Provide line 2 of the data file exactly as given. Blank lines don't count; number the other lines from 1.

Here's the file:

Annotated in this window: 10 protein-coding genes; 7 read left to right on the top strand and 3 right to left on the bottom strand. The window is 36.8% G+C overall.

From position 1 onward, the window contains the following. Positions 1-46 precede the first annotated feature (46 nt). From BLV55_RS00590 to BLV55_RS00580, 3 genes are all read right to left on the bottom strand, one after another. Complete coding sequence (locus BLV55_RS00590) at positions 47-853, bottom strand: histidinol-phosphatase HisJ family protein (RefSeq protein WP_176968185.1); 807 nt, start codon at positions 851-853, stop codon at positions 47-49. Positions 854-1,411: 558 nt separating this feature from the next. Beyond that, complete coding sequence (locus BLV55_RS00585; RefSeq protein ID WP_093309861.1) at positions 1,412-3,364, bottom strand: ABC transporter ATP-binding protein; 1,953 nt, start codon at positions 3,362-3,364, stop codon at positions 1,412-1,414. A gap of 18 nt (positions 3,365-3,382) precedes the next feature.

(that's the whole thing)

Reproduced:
From position 1 onward, the window contains the following. Positions 1-46 precede the first annotated feature (46 nt). From BLV55_RS00590 to BLV55_RS00580, 3 genes are all read right to left on the bottom strand, one after another. Complete coding sequence (locus BLV55_RS00590) at positions 47-853, bottom strand: histidinol-phosphatase HisJ family protein (RefSeq protein WP_176968185.1); 807 nt, start codon at positions 851-853, stop codon at positions 47-49. Positions 854-1,411: 558 nt separating this feature from the next. Beyond that, complete coding sequence (locus BLV55_RS00585; RefSeq protein ID WP_093309861.1) at positions 1,412-3,364, bottom strand: ABC transporter ATP-binding protein; 1,953 nt, start codon at positions 3,362-3,364, stop codon at positions 1,412-1,414. A gap of 18 nt (positions 3,365-3,382) precedes the next feature.